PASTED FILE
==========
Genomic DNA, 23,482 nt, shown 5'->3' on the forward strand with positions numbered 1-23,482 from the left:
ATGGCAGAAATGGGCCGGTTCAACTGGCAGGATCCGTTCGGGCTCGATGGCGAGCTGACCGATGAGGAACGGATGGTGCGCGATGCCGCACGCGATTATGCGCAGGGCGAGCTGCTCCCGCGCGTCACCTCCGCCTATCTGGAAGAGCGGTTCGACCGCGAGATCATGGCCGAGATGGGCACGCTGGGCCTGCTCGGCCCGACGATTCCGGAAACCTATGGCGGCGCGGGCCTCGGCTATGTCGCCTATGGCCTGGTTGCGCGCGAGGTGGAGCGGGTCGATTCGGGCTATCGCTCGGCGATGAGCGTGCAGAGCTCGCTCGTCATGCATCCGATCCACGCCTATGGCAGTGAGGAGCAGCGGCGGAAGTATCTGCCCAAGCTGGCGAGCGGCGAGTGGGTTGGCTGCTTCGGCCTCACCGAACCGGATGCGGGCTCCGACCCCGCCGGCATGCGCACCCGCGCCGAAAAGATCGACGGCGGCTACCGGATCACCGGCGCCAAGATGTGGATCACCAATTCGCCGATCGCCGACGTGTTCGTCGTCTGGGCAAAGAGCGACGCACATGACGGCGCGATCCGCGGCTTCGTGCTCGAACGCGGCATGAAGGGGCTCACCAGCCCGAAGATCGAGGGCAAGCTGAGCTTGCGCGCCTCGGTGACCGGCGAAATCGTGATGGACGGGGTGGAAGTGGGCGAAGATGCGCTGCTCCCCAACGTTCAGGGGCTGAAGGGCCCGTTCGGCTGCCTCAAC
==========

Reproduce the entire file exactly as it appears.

Genomic DNA, 23,482 nt, shown 5'->3' on the forward strand with positions numbered 1-23,482 from the left:
ATGGCAGAAATGGGCCGGTTCAACTGGCAGGATCCGTTCGGGCTCGATGGCGAGCTGACCGATGAGGAACGGATGGTGCGCGATGCCGCACGCGATTATGCGCAGGGCGAGCTGCTCCCGCGCGTCACCTCCGCCTATCTGGAAGAGCGGTTCGACCGCGAGATCATGGCCGAGATGGGCACGCTGGGCCTGCTCGGCCCGACGATTCCGGAAACCTATGGCGGCGCGGGCCTCGGCTATGTCGCCTATGGCCTGGTTGCGCGCGAGGTGGAGCGGGTCGATTCGGGCTATCGCTCGGCGATGAGCGTGCAGAGCTCGCTCGTCATGCATCCGATCCACGCCTATGGCAGTGAGGAGCAGCGGCGGAAGTATCTGCCCAAGCTGGCGAGCGGCGAGTGGGTTGGCTGCTTCGGCCTCACCGAACCGGATGCGGGCTCCGACCCCGCCGGCATGCGCACCCGCGCCGAAAAGATCGACGGCGGCTACCGGATCACCGGCGCCAAGATGTGGATCACCAATTCGCCGATCGCCGACGTGTTCGTCGTCTGGGCAAAGAGCGACGCACATGACGGCGCGATCCGCGGCTTCGTGCTCGAACGCGGCATGAAGGGGCTCACCAGCCCGAAGATCGAGGGCAAGCTGAGCTTGCGCGCCTCGGTGACCGGCGAAATCGTGATGGACGGGGTGGAAGTGGGCGAAGATGCGCTGCTCCCCAACGTTCAGGGGCTGAAGGGCCCGTTCGGCTGCCTCAAC